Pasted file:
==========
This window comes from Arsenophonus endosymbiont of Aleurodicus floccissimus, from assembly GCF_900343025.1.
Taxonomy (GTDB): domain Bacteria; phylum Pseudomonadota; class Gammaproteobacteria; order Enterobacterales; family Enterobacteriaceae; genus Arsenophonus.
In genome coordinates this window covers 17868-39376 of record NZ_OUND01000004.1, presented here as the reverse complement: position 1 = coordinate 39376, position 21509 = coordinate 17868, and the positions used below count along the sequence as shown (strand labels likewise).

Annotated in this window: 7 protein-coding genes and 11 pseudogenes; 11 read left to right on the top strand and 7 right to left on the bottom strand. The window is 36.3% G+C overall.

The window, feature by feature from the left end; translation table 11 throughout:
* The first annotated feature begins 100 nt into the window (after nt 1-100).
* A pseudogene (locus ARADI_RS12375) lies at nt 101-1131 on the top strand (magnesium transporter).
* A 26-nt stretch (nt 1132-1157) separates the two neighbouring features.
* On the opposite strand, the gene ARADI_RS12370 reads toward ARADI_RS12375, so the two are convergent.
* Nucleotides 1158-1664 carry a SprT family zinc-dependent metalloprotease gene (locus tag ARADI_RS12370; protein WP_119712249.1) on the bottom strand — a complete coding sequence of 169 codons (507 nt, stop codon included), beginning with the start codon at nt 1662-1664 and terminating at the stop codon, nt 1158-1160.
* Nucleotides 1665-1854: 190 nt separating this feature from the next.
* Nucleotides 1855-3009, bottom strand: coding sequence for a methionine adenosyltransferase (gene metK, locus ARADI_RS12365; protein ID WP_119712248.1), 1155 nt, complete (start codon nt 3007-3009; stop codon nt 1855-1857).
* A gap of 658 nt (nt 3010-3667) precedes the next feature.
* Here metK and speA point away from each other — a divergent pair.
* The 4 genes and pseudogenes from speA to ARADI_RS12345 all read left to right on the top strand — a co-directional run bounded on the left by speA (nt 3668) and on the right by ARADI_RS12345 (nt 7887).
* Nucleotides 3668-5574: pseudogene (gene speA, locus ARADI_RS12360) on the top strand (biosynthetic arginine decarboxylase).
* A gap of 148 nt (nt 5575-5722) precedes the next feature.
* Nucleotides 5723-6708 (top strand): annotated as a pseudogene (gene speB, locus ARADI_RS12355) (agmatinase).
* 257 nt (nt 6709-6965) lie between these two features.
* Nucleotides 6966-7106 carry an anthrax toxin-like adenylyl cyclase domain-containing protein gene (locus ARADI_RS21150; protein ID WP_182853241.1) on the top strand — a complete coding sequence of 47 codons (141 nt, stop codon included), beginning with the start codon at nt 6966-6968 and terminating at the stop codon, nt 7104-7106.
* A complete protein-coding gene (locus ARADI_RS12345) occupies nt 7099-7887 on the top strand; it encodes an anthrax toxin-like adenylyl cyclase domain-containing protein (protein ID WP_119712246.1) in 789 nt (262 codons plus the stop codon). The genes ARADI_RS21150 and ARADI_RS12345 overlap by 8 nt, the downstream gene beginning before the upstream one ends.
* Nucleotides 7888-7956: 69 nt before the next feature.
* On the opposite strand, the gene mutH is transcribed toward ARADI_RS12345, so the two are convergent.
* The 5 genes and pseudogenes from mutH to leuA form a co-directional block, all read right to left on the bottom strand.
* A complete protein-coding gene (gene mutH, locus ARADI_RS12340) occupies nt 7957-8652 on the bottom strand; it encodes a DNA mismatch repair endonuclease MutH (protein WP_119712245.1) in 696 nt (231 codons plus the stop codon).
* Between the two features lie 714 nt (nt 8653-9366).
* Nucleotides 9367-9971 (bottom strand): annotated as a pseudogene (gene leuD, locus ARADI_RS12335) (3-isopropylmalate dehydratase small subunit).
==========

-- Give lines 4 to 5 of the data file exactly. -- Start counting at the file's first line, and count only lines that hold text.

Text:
Annotated in this window: 7 protein-coding genes and 11 pseudogenes; 11 read left to right on the top strand and 7 right to left on the bottom strand. The window is 36.3% G+C overall.

The window, feature by feature from the left end; translation table 11 throughout: